In agreement with that goal of missions and with what constitutes the Christian church institute, an experienced Presbyterian missionary, Dr. John M. L. Young, further described the character of that newly formed church institute. He wrote that the goal of missions is “is to establish churches with converts in their communities, organizing them under the oversight of their officers…. The new churches… must grow as self-governing, self-supporting, and self-propagating indigenous institutions.”3 This description of the goal of missions is not unique to Dr. Young, but is one illustration among many of the growing understanding among Reformed and Presbyterian churches through the last century to the present of the “three-self formula” in foreign missions.
This is the same understanding that our PRCA has developed in many decades of foreign mission work, and which our PRCA missionary in the Philippines, Rev. Daniel Kleyn, expressed previously in a series of articles in the Standard Bearer about the practical application of the three-self formula. Concerning the goal of foreign missions and the three-self formula, Rev. Kleyn explained that the goal is the
establishing of indigenous churches…. From the very outset, we should strive to lay the groundwork for churches that can be independent and are able to stand alone. In a word, our goal is churches that are self- governing, self-supporting, and self-propagating.4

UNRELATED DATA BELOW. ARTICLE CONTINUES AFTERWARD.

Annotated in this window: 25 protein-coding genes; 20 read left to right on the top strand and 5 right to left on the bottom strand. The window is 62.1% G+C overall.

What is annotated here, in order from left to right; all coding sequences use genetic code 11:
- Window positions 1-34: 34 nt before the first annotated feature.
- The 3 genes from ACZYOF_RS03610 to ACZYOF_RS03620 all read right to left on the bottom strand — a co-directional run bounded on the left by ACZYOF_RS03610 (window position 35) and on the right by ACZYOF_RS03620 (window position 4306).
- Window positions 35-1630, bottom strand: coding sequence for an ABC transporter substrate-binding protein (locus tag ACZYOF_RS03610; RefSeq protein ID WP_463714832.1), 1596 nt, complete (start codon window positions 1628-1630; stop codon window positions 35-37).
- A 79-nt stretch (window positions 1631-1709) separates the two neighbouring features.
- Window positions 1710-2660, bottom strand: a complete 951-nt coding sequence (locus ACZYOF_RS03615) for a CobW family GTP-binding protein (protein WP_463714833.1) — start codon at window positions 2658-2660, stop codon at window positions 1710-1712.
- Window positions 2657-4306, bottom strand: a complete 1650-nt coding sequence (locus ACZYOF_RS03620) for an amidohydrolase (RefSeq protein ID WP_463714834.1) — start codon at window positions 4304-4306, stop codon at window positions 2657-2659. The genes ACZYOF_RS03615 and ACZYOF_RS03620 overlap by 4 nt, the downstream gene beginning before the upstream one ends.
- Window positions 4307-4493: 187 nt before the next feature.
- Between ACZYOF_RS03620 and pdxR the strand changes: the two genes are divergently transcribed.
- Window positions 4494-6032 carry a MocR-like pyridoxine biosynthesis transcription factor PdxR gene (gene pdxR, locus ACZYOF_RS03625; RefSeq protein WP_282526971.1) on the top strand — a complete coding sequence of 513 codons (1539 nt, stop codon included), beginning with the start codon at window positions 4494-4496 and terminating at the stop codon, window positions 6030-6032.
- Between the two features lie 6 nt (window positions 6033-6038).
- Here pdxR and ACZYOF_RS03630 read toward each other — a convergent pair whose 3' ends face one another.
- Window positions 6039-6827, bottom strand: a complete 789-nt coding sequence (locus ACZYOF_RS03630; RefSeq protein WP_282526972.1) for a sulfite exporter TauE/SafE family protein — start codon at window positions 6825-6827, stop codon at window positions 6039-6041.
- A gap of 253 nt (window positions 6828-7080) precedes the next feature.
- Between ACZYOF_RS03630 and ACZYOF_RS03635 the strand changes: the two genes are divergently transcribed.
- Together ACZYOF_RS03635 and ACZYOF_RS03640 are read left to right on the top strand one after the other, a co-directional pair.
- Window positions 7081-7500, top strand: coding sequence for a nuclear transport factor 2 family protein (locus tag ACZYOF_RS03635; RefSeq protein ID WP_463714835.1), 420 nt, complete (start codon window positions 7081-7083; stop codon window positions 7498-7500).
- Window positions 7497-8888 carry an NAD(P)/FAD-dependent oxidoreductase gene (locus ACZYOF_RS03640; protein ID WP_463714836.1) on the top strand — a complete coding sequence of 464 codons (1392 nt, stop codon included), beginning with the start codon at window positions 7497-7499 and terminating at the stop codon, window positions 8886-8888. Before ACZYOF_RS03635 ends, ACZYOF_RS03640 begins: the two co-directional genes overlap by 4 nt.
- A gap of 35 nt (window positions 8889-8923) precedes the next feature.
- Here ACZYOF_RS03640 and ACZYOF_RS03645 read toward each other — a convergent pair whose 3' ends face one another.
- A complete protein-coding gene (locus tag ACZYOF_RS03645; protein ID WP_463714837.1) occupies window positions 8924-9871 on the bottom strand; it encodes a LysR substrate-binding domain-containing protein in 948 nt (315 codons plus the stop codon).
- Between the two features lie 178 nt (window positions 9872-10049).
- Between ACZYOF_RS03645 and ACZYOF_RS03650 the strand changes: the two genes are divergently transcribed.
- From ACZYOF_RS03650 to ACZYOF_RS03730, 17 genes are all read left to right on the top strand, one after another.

In response to this, there may be a concern about whether this three-self formula of self-governing, self-supporting, and self-propagating is actually valid, especially in cross-cultural and cross-economic settings. Is the PRCA in her foreign mission work embracing something just because others with more mission experience have embraced it? Has the PRCA followed this three-self formula in a negative reaction to frustrations or bad experiences in past foreign mission work? Or, is there biblical and confessional warrant to the three-self formula that demands that the PRCA continue to embrace it and, accordingly, to conform her mission methods, goals, and labors?